Knowledge Diplomacy Seminar Series

This new seminar series co-organised with SOAS and CDE, along with the support of ICR, focuses on three key areas of global significance where Knowledge Diplomacy (KD) plays a key role: 

  • The COVID19 pandemic 
  • Climate Change Policy and Sustainability 
  • The Future of Universities as key sites for knowledge production and sharing 

This is an opportunity for academics, policymakers and students to join an exciting conversation and exchange ideas to help inform a path forward for the University of London’s knowledge diplomacy approach. 

Knowledge Diplomacy

Knowledge Diplomacy Seminar Series

This new seminar series co-organised with SOAS and CDE, along with the support of ICR, focuses on three key areas of global significance where Knowledge Diplomacy (KD) plays a key role: 

  • The COVID19 pandemic 
  • Climate Change Policy and Sustainability 
  • The Future of Universities as key sites for knowledge production and sharing 

This is an opportunity for academics, policymakers and students to join an exciting conversation and exchange ideas to help inform a path forward for the University of London’s knowledge diplomacy approach. 

Description

Knowledge Diplomacy (KD) is highly relevant in both academic and policy circles addressing, the major issues of our time, relating to the sharing and openness of knowledge between nations and multilateral agencies with both theoretical and practical dimensions. 

The need to share knowledge globally, at speed and with trust, and to develop common-interest-building strategies through Science/Knowledge Diplomacy has never been greater as we work through the global pandemic and at the same time face up to the climate crisis. 

The concept of Knowledge Diplomacy gives us a lens through which to consider the future of international knowledge production and collaboration. The intersection of international higher education, international relations, Science/Knowledge Diplomacy and nation branding is complex. 

Higher Education with its knowledge production and analytical capability and transnational networks is key. 

Bringing together speakers from various universities, this new seminar series co-organised with SOAS and CDE, along with the support of ICR, will aim to create a space to look back at some of the challenges and exchange ideas on this broad topic that is knowledge diplomacy. 

The first part of this series will first explore the challenges that COVID-19 and climate change have exposed in the information economy and ecology. The second part of this series will look at the increasing importance of international collaboration and transfer of knowledge, as well as defining the future of Universities as key sites for knowledge production. 

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Schedule of events

23 June 2021 - Knowledge Diplomacy and the Pandemic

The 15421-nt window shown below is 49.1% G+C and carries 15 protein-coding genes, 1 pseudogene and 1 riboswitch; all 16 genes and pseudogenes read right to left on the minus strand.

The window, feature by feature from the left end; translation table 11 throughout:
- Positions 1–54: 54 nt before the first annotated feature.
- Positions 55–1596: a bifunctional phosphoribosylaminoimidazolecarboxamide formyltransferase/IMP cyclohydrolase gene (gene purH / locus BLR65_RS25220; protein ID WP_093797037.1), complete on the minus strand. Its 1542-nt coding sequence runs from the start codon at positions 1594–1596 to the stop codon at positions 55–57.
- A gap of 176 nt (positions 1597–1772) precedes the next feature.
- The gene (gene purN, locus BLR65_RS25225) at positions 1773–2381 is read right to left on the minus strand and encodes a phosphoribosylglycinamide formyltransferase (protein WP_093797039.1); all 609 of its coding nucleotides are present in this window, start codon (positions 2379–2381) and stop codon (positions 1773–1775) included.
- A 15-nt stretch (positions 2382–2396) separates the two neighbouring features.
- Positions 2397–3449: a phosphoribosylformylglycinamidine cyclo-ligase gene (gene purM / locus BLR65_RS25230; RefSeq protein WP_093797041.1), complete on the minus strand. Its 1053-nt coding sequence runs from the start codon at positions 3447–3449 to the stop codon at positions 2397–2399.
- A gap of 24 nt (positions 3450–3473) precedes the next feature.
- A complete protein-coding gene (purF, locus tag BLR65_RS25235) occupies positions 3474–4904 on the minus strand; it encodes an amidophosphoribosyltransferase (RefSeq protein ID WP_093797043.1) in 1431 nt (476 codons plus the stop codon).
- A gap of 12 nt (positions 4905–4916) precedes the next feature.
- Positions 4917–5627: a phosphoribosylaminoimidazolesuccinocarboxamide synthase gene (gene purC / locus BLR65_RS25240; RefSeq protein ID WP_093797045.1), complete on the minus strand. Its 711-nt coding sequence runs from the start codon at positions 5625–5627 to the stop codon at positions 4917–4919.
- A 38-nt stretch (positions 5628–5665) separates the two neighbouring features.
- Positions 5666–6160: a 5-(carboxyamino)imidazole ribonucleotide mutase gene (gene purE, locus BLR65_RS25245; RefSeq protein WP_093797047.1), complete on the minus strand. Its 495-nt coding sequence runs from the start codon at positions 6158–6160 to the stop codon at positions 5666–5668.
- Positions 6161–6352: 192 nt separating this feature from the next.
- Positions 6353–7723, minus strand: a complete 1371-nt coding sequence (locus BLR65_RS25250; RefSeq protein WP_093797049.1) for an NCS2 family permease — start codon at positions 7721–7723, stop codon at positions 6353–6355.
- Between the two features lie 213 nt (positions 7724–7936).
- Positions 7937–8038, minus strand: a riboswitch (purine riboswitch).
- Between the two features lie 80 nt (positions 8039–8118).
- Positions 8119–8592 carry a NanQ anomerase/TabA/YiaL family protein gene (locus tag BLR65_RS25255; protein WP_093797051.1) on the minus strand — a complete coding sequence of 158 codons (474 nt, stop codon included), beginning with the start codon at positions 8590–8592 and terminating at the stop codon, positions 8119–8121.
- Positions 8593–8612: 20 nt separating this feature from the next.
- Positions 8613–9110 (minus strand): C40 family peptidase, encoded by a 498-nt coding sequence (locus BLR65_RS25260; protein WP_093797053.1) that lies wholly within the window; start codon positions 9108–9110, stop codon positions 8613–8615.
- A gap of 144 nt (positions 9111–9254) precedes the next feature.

The policy choices we make now will be crucial to the prospects for the global future. Recent global research has suggested that COVID-19 has shone a bright light on issues of how current economic models handle information and knowledge. 

Some of these are familiar issues that have long been understood but not acted upon effectively – for example, the danger that current systems of intellectual property and patent protection are actually inimical to delivering a cost-effective vaccine available to all, whereas treating knowledge as a public good is much more likely to deliver efficient outcomes for the entire global population. 

COVID-19 has demonstrated that traditional models of knowledge production and dissemination are failing us; scientific knowledge is becoming weaponised and hyper-partisan, and confidence in this knowledge is falling.  

The aim of the event is to explore the role of knowledge diplomacy in the pandemic with contributions from leading experts and an invitation to policymakers and students to participate and share their views.  

Missed it? Watch the event recording.

25 June 2021 - Knowledge Diplomacy and Climate Change

Despite the crucial dependency on developing a shared global understanding of the science of climate change, and the role of science diplomacy in ensuring access to knowledge, promoting it, and influencing public opinion, there is very little research on how science diplomacy can be utilised to tackle global challenges such as climate change. 

There are also questions about the effectiveness of science diplomacy. In the international climate regime, the issues of science intermingle with those of diplomacy and interact with them. For example, examination of the IPCC highlights that the extent to which diplomats understand and use scientific knowledge, as well as represent contested national interests during major negotiations, can jeopardise science diplomacy’s effectiveness. 

The consensus that exists among scientists about the origins and long‐term risks of climate change does not necessarily translate into a consensus among diplomats over an appropriate course of action, raising questions over the contribution of science/knowledge diplomacy. 

The aim of the event is to explore the role of knowledge diplomacy in relation to the climate change crisis, with contributions from leading experts and an invitation to policymakers and students to participate and share their views. 

Missed it? Watch the event recording.

30 September 2021 - Knowledge Diplomacy and the Pandemic Part II

Details TBC

28 October 2021 - The Future of the University

Details TBC